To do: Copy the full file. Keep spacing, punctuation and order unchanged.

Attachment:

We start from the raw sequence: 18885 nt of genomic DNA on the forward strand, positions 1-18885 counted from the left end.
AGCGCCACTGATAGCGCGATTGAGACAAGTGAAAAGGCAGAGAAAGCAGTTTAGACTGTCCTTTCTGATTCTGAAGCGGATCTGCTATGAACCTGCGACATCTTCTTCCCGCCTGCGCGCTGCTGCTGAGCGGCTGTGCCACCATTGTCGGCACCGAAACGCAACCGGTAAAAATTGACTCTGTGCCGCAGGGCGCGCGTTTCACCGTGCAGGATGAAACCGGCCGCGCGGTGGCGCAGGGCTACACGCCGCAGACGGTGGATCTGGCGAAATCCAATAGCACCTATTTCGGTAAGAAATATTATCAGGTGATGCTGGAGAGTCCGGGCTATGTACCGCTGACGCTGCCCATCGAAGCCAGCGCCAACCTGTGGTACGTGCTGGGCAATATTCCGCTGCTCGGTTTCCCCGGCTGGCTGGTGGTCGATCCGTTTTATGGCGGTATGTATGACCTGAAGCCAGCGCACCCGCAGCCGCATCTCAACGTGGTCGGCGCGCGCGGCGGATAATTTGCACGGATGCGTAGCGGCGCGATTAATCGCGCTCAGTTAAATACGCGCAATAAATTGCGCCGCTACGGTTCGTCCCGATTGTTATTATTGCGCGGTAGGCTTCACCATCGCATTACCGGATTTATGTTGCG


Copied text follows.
We start from the raw sequence: 18885 nt of genomic DNA on the forward strand, positions 1-18885 counted from the left end.
AGCGCCACTGATAGCGCGATTGAGACAAGTGAAAAGGCAGAGAAAGCAGTTTAGACTGTCCTTTCTGATTCTGAAGCGGATCTGCTATGAACCTGCGACATCTTCTTCCCGCCTGCGCGCTGCTGCTGAGCGGCTGTGCCACCATTGTCGGCACCGAAACGCAACCGGTAAAAATTGACTCTGTGCCGCAGGGCGCGCGTTTCACCGTGCAGGATGAAACCGGCCGCGCGGTGGCGCAGGGCTACACGCCGCAGACGGTGGATCTGGCGAAATCCAATAGCACCTATTTCGGTAAGAAATATTATCAGGTGATGCTGGAGAGTCCGGGCTATGTACCGCTGACGCTGCCCATCGAAGCCAGCGCCAACCTGTGGTACGTGCTGGGCAATATTCCGCTGCTCGGTTTCCCCGGCTGGCTGGTGGTCGATCCGTTTTATGGCGGTATGTATGACCTGAAGCCAGCGCACCCGCAGCCGCATCTCAACGTGGTCGGCGCGCGCGGCGGATAATTTGCACGGATGCGTAGCGGCGCGATTAATCGCGCTCAGTTAAATACGCGCAATAAATTGCGCCGCTACGGTTCGTCCCGATTGTTATTATTGCGCGGTAGGCTTCACCATCGCATTACCGGATTTATGTTGCG